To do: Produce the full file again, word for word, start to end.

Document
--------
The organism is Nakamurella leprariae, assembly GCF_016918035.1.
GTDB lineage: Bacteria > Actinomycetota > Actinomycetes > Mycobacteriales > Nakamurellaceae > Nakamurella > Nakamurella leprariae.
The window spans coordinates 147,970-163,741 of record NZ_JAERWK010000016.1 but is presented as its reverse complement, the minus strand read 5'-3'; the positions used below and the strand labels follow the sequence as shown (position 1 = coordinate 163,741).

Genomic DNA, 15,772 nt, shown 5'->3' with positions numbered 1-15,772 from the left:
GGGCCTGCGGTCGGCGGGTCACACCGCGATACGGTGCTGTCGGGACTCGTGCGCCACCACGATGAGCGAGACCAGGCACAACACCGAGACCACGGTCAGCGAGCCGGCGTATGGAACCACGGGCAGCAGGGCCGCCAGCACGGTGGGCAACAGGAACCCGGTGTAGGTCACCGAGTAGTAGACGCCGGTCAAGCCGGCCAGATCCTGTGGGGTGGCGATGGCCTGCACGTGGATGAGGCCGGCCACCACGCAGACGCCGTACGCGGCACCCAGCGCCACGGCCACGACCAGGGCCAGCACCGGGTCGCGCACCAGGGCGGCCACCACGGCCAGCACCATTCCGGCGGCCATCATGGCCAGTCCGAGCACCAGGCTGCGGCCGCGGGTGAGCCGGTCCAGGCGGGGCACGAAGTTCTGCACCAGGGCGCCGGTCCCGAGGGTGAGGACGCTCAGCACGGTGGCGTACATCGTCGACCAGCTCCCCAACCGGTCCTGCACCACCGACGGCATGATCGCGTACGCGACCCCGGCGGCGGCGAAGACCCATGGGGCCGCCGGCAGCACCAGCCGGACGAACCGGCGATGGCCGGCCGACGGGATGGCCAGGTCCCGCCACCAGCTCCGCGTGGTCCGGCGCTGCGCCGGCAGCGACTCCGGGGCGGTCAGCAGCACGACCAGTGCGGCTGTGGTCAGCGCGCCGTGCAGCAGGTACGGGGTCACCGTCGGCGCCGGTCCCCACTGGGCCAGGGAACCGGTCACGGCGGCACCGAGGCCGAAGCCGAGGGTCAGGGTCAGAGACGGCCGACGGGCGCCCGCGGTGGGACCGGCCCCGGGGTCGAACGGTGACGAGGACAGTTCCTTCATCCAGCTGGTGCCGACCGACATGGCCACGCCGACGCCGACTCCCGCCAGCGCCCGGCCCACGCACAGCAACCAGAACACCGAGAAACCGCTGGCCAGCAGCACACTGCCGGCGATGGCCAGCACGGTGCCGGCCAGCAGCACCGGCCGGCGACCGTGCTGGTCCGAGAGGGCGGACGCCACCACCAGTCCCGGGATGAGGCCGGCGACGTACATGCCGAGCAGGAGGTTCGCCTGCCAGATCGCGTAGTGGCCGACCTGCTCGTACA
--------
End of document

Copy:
The organism is Nakamurella leprariae, assembly GCF_016918035.1.
GTDB lineage: Bacteria > Actinomycetota > Actinomycetes > Mycobacteriales > Nakamurellaceae > Nakamurella > Nakamurella leprariae.
The window spans coordinates 147,970-163,741 of record NZ_JAERWK010000016.1 but is presented as its reverse complement, the minus strand read 5'-3'; the positions used below and the strand labels follow the sequence as shown (position 1 = coordinate 163,741).

Genomic DNA, 15,772 nt, shown 5'->3' with positions numbered 1-15,772 from the left:
GGGCCTGCGGTCGGCGGGTCACACCGCGATACGGTGCTGTCGGGACTCGTGCGCCACCACGATGAGCGAGACCAGGCACAACACCGAGACCACGGTCAGCGAGCCGGCGTATGGAACCACGGGCAGCAGGGCCGCCAGCACGGTGGGCAACAGGAACCCGGTGTAGGTCACCGAGTAGTAGACGCCGGTCAAGCCGGCCAGATCCTGTGGGGTGGCGATGGCCTGCACGTGGATGAGGCCGGCCACCACGCAGACGCCGTACGCGGCACCCAGCGCCACGGCCACGACCAGGGCCAGCACCGGGTCGCGCACCAGGGCGGCCACCACGGCCAGCACCATTCCGGCGGCCATCATGGCCAGTCCGAGCACCAGGCTGCGGCCGCGGGTGAGCCGGTCCAGGCGGGGCACGAAGTTCTGCACCAGGGCGCCGGTCCCGAGGGTGAGGACGCTCAGCACGGTGGCGTACATCGTCGACCAGCTCCCCAACCGGTCCTGCACCACCGACGGCATGATCGCGTACGCGACCCCGGCGGCGGCGAAGACCCATGGGGCCGCCGGCAGCACCAGCCGGACGAACCGGCGATGGCCGGCCGACGGGATGGCCAGGTCCCGCCACCAGCTCCGCGTGGTCCGGCGCTGCGCCGGCAGCGACTCCGGGGCGGTCAGCAGCACGACCAGTGCGGCTGTGGTCAGCGCGCCGTGCAGCAGGTACGGGGTCACCGTCGGCGCCGGTCCCCACTGGGCCAGGGAACCGGTCACGGCGGCACCGAGGCCGAAGCCGAGGGTCAGGGTCAGAGACGGCCGACGGGCGCCCGCGGTGGGACCGGCCCCGGGGTCGAACGGTGACGAGGACAGTTCCTTCATCCAGCTGGTGCCGACCGACATGGCCACGCCGACGCCGACTCCCGCCAGCGCCCGGCCCACGCACAGCAACCAGAACACCGAGAAACCGCTGGCCAGCAGCACACTGCCGGCGATGGCCAGCACGGTGCCGGCCAGCAGCACCGGCCGGCGACCGTGCTGGTCCGAGAGGGCGGACGCCACCACCAGTCCCGGGATGAGGCCGGCGACGTACATGCCGAGCAGGAGGTTCGCCTGCCAGATCGCGTAGTGGCCGACCTGCTCGTACA